• More than nine in every 10 reported pedestrian casualties occurred on urban roads (those with a speed limit of 70km/h or less). However, only 2% of urban crashes are fatal while 36% of rural crashes are fatal.

For pedestrian-involved crashes in the five-year period from 2014 to 2018, 704 (41%) of controlled intersection crashes were at traffic signals (left image below) and 148 (6%) of junction crashes were at a roundabout (right image).

Pie graph showing reported pedestrian involved crashes by control type excluding 1279 uncontrolled intersection crashes between 2014 and 2018

Reported pedestrian-involved crashes by control type, excluding 1279 uncontrolled intersection crashes, 2014–2018.

Pie graph showing reported pedestrian-involved crashes by junction type, excluding excluding 3047 non-junction crashes between 2014 and 2018.

Reported pedestrian-involved crashes by junction type, excluding 3047 non-junction crashes, 2014–2018.

Considering the junction crashes, nearly half are at T-junctions and a quarter each are at driveways and crossroads. This points to a probable deficiency in the design of minor street / road intersections and potential issues with driveway inter-visibility as well as road user behaviours.

Caveats about the use of crash statistics

Police reported crash data is of little use when attempting to understand issues of safe travel for pedestrians other than vehicle-pedestrian incidents.[14] While road crash statistics are invaluable in identifying the sites and pedestrian groups with particular road safety issues, they do not provide any qualitative information, such as:

  • how safe people feel using the pedestrian network, whether through personal security, accessibility or road danger concerns
  • whether they deem the street or location to be pedestrian friendly with safe and convenient crossings
  • which routes are perceived to be so dangerous that pedestrians either completely avoid them or take extra care in them
  • where schools have high existing or latent demand.
    Refer to accessibility mapping research

Moreover, pedestrian crashes and injuries that do not involve a motor vehicle or another road user, or that happen away from the roadway (eg falls due to poorly maintained footpaths or the pedestrian’s distraction, or alcohol impairment) are not included in the NZ Crash Analysis System, and often go unreported in other channels.[15]

Relationship to speed and speed environment

Speed is a major factor in the severity of injury and likelihood of death in pedestrian, side impact and head on crashes.[16] A Safe System speed is typically defined as the impact speed[17] where the chance of death is less than 10% or the point on fatality risk curves on the graph below where this changes from shallow to steep.

Graph showing the impact of speed and how many percent of the risk of pedestrian serious and fatal injuries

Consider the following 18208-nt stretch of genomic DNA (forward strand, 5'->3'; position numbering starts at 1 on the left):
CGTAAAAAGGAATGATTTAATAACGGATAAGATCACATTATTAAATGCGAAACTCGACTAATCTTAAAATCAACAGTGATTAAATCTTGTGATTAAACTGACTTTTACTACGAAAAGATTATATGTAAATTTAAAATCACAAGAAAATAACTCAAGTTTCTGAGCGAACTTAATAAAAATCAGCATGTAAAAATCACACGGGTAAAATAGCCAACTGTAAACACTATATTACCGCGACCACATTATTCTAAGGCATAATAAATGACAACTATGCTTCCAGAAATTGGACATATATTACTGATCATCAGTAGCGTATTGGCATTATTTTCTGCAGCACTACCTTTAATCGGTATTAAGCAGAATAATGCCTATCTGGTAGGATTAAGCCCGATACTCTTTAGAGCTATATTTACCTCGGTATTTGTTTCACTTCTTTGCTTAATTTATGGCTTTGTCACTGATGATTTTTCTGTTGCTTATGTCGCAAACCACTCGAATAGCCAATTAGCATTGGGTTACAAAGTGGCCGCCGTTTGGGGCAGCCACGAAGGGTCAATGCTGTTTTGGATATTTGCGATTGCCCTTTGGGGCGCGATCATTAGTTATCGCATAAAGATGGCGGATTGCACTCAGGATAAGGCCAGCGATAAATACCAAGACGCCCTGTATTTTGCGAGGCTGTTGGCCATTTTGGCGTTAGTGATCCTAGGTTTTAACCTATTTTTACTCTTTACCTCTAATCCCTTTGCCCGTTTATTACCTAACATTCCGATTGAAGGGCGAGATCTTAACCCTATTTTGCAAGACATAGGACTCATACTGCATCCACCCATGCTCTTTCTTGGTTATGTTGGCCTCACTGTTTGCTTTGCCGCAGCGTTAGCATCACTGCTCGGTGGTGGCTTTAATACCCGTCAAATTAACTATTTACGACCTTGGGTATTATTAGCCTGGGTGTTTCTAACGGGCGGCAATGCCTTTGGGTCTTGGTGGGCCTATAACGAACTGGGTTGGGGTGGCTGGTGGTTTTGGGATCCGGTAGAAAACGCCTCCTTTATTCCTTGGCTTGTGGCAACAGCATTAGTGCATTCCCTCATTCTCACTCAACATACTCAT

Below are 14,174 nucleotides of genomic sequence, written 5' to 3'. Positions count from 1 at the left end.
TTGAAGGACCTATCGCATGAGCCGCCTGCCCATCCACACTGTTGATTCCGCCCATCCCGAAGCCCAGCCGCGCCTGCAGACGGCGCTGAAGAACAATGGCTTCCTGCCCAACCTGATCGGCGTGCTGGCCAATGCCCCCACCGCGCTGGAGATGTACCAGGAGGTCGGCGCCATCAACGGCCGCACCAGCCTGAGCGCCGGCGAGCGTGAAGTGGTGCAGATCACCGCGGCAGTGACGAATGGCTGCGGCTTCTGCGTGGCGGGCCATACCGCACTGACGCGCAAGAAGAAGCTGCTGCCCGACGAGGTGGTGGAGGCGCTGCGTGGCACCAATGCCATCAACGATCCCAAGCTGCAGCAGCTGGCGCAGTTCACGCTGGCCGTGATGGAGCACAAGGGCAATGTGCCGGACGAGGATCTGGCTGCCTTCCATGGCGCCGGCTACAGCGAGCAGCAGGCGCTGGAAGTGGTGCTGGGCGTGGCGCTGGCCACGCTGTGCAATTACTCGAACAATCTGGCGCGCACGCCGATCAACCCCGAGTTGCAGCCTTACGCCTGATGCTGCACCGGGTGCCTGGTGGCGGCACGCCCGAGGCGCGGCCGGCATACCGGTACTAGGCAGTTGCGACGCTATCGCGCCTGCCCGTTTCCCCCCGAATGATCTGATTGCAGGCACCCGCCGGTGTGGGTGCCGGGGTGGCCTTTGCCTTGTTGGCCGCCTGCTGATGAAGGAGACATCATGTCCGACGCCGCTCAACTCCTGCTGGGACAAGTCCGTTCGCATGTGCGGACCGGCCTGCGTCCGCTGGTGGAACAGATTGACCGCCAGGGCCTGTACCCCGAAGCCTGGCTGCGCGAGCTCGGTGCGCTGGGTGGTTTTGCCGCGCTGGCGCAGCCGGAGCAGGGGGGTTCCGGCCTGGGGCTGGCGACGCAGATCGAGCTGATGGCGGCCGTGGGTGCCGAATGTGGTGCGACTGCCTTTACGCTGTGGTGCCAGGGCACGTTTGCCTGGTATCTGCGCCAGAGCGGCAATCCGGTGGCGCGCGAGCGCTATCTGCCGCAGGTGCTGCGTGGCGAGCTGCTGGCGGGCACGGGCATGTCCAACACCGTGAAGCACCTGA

The influence of collision impact speed on the risk of pedestrian death and severe injury. (Adapted from AAAFTS, 2011)


Corben (2020) states that:

It is increasingly accepted by road safety practitioners that, to be aligned with the Safe System philosophy for pedestrians and cyclists, 30km/h impact speeds define the upper limit of an ‘acceptable’ collision. This ‘Safe System boundary condition’ coincides with an approximate 10% chance of the struck pedestrian being killed by the collision. Put another way, this corresponds to a 90% chance of survival. For the corresponding situation with serious injury ( ie, a collision with a pedestrian producing a 10% chance of serious injury), a much lower impact speed applies.[18]

Corben also cites ITF’s conclusions on the topic:

Whilst there is, and will continue to be, considerable debate on safe impact speeds and the shape of various fatality risk curves, precise definitions are not possible or meaningful in reality. They represent some form of population average over a sizeable number of cases but there is considerable variability in outcomes, and hence risk, among individuals due to uncontrollable factors such as the type and size of the vehicle, the age and health status of the road user, the point of impact, etc. There is a certain randomness about these factors that is often beyond the control of the system designer or operator. Because of this variability in the incidence and circumstances of real world crashes, a conservative position should be adopted concerning risk so as to account for a broad range of population, vehicles and conditions. We must also be cognisant that the use of fatality risk curves, and the tenth percentile value to determine safe impact speeds, is by definition permitting the incidence of some deaths and serious injuries, notwithstanding the commitment to eradicating deaths and serious injuries from road crashes.[19]